Personal Injury Claims Tips for MLM and Direct Sales Professionals

Loss wage documentation in personal injury claims is generally straight-forward; the claimant (or Plaintiff) needs a letter from his doctor proving his inability to work for a given amount of time and either pay stubs or a letter from his employer to document his income.

Documenting lost wages for the self-employed or the MLM Professional brings a unique set of challenges. Truly passive income is not usually affected because it is indeed just that; passive. However, MLM income is generally not passive income. It does require your time and effort and is compensable if you are injured in an automobile accident.

personal injury claims for network marketersThere are many things to consider in your lost income claim; lost sales, lost recruiting opportunities and lost opportunities to motivate your team (their sales and recruiting affects your income also.) Here are some items that insurance adjusters will need to see in order to consider your claim for lost income:

1. Income Tax Paperwork: This is the most important item you can submit. Income tax returns from prior years will establish your earnings history. If you file your taxes quarterly, that is even better as the information will be timelier and that injury’s impact on your income will show up on your returns even sooner.

If you do not file income taxes, you will probably not get very far in your attempt to claim lost income as juries generally do not like people who do not pay income taxes and insurance companies know that. Do keep in mind that the lost income compensation portion of any personal injury claim is considered taxable. If you began your MLM business in the same tax period that the accident occurred in, you obviously will not be able to submit tax forms, so your record keeping should be meticulous.

2. Doctor’s Note: A note from your treating doctor or chiropractor will still be necessary and should not only indicate the required period of bed rest, but should also indicate limitations on activities such as sitting at a computer, standing or traveling such as on sales calls. The more serious your injury is the more credible your claim for lost income will be.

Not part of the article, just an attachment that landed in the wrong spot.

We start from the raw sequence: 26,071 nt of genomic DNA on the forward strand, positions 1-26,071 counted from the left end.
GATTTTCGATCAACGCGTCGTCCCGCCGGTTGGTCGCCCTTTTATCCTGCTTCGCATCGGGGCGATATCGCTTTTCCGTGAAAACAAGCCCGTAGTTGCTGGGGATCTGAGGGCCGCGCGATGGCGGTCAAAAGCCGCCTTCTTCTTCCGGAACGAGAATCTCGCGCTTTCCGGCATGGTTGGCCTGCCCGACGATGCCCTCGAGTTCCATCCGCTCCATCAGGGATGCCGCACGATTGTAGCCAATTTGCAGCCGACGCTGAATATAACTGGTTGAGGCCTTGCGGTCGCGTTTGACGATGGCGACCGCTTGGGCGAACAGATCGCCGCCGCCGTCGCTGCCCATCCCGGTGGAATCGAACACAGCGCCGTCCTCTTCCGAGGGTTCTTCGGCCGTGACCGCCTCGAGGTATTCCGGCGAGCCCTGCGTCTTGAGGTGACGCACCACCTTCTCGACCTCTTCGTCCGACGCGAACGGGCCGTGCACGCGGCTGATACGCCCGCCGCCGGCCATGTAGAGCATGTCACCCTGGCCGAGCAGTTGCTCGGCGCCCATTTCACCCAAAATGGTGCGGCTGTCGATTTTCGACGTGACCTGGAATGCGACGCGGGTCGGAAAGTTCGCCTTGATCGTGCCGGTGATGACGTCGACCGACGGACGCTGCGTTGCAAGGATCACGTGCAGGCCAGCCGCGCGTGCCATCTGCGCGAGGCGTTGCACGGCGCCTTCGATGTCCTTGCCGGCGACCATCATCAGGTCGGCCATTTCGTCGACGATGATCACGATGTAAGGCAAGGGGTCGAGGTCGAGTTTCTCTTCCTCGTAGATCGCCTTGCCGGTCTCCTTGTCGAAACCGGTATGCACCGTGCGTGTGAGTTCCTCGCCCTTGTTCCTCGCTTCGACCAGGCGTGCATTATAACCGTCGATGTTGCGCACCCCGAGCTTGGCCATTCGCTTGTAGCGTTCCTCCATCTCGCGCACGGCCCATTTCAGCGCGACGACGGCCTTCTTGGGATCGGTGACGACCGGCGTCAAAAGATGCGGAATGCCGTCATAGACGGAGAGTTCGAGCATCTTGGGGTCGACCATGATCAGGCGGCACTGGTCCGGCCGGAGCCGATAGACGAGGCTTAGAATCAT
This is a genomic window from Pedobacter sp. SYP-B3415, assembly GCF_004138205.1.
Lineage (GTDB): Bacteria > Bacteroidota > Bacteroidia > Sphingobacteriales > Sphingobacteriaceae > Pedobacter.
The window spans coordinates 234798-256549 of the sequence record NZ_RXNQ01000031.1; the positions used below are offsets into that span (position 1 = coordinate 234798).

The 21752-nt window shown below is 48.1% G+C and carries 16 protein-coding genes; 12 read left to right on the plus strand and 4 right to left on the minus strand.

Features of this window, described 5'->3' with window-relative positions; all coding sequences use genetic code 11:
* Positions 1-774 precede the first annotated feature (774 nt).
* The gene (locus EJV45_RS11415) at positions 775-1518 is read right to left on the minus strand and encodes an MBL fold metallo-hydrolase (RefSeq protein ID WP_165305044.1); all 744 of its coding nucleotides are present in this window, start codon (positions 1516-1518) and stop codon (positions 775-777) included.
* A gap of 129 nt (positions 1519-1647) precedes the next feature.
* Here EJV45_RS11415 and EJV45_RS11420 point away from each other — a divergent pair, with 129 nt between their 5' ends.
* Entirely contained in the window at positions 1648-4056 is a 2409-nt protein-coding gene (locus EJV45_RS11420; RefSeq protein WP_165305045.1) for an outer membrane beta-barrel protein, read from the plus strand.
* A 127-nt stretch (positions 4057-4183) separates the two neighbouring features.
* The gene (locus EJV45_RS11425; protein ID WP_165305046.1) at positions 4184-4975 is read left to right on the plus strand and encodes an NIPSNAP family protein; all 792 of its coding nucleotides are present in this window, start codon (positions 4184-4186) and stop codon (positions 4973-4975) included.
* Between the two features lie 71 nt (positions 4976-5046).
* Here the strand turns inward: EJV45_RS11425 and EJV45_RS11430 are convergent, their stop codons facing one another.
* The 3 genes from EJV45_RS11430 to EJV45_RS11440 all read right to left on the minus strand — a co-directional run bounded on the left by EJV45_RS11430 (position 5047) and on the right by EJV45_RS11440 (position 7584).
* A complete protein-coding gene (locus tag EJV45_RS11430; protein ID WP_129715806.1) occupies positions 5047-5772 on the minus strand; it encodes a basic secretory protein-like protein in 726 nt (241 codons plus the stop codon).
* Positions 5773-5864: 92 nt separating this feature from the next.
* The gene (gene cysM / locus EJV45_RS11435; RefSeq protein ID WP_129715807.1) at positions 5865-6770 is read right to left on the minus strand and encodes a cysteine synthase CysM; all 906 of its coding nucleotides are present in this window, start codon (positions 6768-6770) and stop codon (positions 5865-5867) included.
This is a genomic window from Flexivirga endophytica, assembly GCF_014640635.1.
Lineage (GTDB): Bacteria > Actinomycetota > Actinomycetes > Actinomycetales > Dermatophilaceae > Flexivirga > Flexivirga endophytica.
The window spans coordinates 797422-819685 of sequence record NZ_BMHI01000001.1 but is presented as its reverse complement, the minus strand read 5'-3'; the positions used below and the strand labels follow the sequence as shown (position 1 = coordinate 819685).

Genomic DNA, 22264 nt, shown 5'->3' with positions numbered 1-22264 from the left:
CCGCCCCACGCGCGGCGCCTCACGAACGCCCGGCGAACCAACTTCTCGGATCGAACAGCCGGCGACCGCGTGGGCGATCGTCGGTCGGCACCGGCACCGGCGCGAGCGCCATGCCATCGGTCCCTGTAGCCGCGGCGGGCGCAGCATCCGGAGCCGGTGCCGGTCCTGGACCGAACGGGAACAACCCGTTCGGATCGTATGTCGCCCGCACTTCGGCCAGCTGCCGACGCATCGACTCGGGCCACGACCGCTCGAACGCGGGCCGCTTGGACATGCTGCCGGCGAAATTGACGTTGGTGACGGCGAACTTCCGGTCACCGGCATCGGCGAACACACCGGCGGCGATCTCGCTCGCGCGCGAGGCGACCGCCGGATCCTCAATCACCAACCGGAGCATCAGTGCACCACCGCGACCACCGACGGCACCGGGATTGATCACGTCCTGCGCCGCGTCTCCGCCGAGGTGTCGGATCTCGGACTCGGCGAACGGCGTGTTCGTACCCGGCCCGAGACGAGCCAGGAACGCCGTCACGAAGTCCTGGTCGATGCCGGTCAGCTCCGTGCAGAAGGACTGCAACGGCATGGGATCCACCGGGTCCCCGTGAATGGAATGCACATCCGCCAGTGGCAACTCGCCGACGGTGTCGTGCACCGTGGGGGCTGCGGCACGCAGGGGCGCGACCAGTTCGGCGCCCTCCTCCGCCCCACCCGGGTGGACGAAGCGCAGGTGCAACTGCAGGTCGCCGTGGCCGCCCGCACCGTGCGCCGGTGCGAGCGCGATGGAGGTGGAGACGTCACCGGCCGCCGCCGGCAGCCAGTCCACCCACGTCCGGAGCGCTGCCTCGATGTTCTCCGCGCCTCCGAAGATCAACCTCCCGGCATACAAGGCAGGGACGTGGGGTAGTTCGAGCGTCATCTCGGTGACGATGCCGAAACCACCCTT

3. Additional Documentation: Other documentation that the insurance company might consider and that juries like to see include journals, logs or diaries. Use them to document your recruiting history and your meetings with downline recruits. Perhaps you have a website that you have been unable to manage or contribute to because of your injury. Keep your MLM-related emails and anything else. The insurance adjuster may balk at the presentation your self-employment lost income claim, but with some proactive measures, you will be successful.

Final Thoughts

Hopefully, you will never get injured and need to file a claim. But it’s always smart to play it safe and be prepared. That means you should take a few moments and keep these documents updated and accessible. Follow the advice mentioned above and you should be well prepared in the event you get injured and need to file an insurance claim.
This article is contributed by Lisa Marks, SCLA and MBA. Ms. Marks is a contributor to Insurance Claims Help For You a website that contains facts and advice to help readers understand insurance claims handling processes and eventually reach a settlement on your claim for personal injury (sometimes called bodily injury) against an at-fault party’s liability insurance carrier.

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Chuck Holmes
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5 thoughts on “Personal Injury Claims Tips for MLM and Direct Sales Professionals”

  1. This was an extremely helpful post.

    Most people have no clue that insurance will cover them when they are self employed with their own MLM network.

    You must always remember to keep and file all paperwork, even items that you may not consider important. You just never know.

    Another suggestion I would make is the get paid when you have an accident or injury companies. There are many reputable ones out there. Many insurances just pay for your medical costs, but you can find some that will pay lost wages. This can be a wise thing to have.

    Accidents and sicknesses happen; it is best to be prepared for any possibility.

    Thank you for covering this issue. Many people do not understand this.

  2. Chrystlyn Edwards

    I am sure filing personal injury claims while being self-employed is difficult. However, I like how this article addresses this issue. I also like how it provides solid solutions to an otherwise impossible situation to solve. In my opinion, Lisa Marks was an excellent choice to have contributed to this article.

  3. This is some great information. I don’t think I would have ever thought about filing for a personal injury as self-employed person. There are so many things to think of when taking care of paper work! Thanks for the little mini-list of things to think of when filing (lost recruiting, etc).

  4. Filing income taxes is critical these days if you ever want to file for disability or an injury. Coughing up money to Uncle Sam certainly isn’t fun, but that’s what it takes to put food on the table in the case of an emergency. Thanks for the great tips, Lisa!

    1. I hear you about not wanting to pay income taxes, Kenz! It’s especially tempting to forgo them if you have your own business or do side jobs. However, I’m not going to let my money-hungry ways come back to bite me in the case of an emergency!

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